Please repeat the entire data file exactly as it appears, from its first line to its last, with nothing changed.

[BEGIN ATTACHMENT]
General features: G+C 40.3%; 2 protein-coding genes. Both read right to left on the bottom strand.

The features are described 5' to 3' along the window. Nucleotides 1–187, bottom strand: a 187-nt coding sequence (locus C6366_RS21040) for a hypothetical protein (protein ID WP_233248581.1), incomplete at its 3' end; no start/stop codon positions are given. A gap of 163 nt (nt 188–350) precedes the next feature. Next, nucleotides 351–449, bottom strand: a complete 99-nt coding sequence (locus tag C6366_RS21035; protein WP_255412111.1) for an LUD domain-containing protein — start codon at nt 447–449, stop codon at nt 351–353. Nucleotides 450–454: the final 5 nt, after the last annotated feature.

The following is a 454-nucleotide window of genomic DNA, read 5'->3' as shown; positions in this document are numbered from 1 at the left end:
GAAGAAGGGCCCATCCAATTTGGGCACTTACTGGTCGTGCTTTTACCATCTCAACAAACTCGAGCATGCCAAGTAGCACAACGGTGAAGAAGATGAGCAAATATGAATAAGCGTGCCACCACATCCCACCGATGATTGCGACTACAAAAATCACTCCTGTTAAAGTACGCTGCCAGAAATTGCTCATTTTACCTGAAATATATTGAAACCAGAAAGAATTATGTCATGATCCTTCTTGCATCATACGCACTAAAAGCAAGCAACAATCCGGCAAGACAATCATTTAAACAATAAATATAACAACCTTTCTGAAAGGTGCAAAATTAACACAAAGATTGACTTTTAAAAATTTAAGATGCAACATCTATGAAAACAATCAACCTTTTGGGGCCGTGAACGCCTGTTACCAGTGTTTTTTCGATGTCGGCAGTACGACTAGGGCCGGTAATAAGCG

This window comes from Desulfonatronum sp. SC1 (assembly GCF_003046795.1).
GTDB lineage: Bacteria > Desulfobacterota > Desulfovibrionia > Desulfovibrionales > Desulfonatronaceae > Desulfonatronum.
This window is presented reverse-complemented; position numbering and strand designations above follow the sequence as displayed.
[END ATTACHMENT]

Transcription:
General features: G+C 40.3%; 2 protein-coding genes. Both read right to left on the bottom strand.

The features are described 5' to 3' along the window. Nucleotides 1–187, bottom strand: a 187-nt coding sequence (locus C6366_RS21040) for a hypothetical protein (protein ID WP_233248581.1), incomplete at its 3' end; no start/stop codon positions are given. A gap of 163 nt (nt 188–350) precedes the next feature. Next, nucleotides 351–449, bottom strand: a complete 99-nt coding sequence (locus tag C6366_RS21035; protein WP_255412111.1) for an LUD domain-containing protein — start codon at nt 447–449, stop codon at nt 351–353. Nucleotides 450–454: the final 5 nt, after the last annotated feature.

The following is a 454-nucleotide window of genomic DNA, read 5'->3' as shown; positions in this document are numbered from 1 at the left end:
GAAGAAGGGCCCATCCAATTTGGGCACTTACTGGTCGTGCTTTTACCATCTCAACAAACTCGAGCATGCCAAGTAGCACAACGGTGAAGAAGATGAGCAAATATGAATAAGCGTGCCACCACATCCCACCGATGATTGCGACTACAAAAATCACTCCTGTTAAAGTACGCTGCCAGAAATTGCTCATTTTACCTGAAATATATTGAAACCAGAAAGAATTATGTCATGATCCTTCTTGCATCATACGCACTAAAAGCAAGCAACAATCCGGCAAGACAATCATTTAAACAATAAATATAACAACCTTTCTGAAAGGTGCAAAATTAACACAAAGATTGACTTTTAAAAATTTAAGATGCAACATCTATGAAAACAATCAACCTTTTGGGGCCGTGAACGCCTGTTACCAGTGTTTTTTCGATGTCGGCAGTACGACTAGGGCCGGTAATAAGCG

This window comes from Desulfonatronum sp. SC1 (assembly GCF_003046795.1).
GTDB lineage: Bacteria > Desulfobacterota > Desulfovibrionia > Desulfovibrionales > Desulfonatronaceae > Desulfonatronum.
This window is presented reverse-complemented; position numbering and strand designations above follow the sequence as displayed.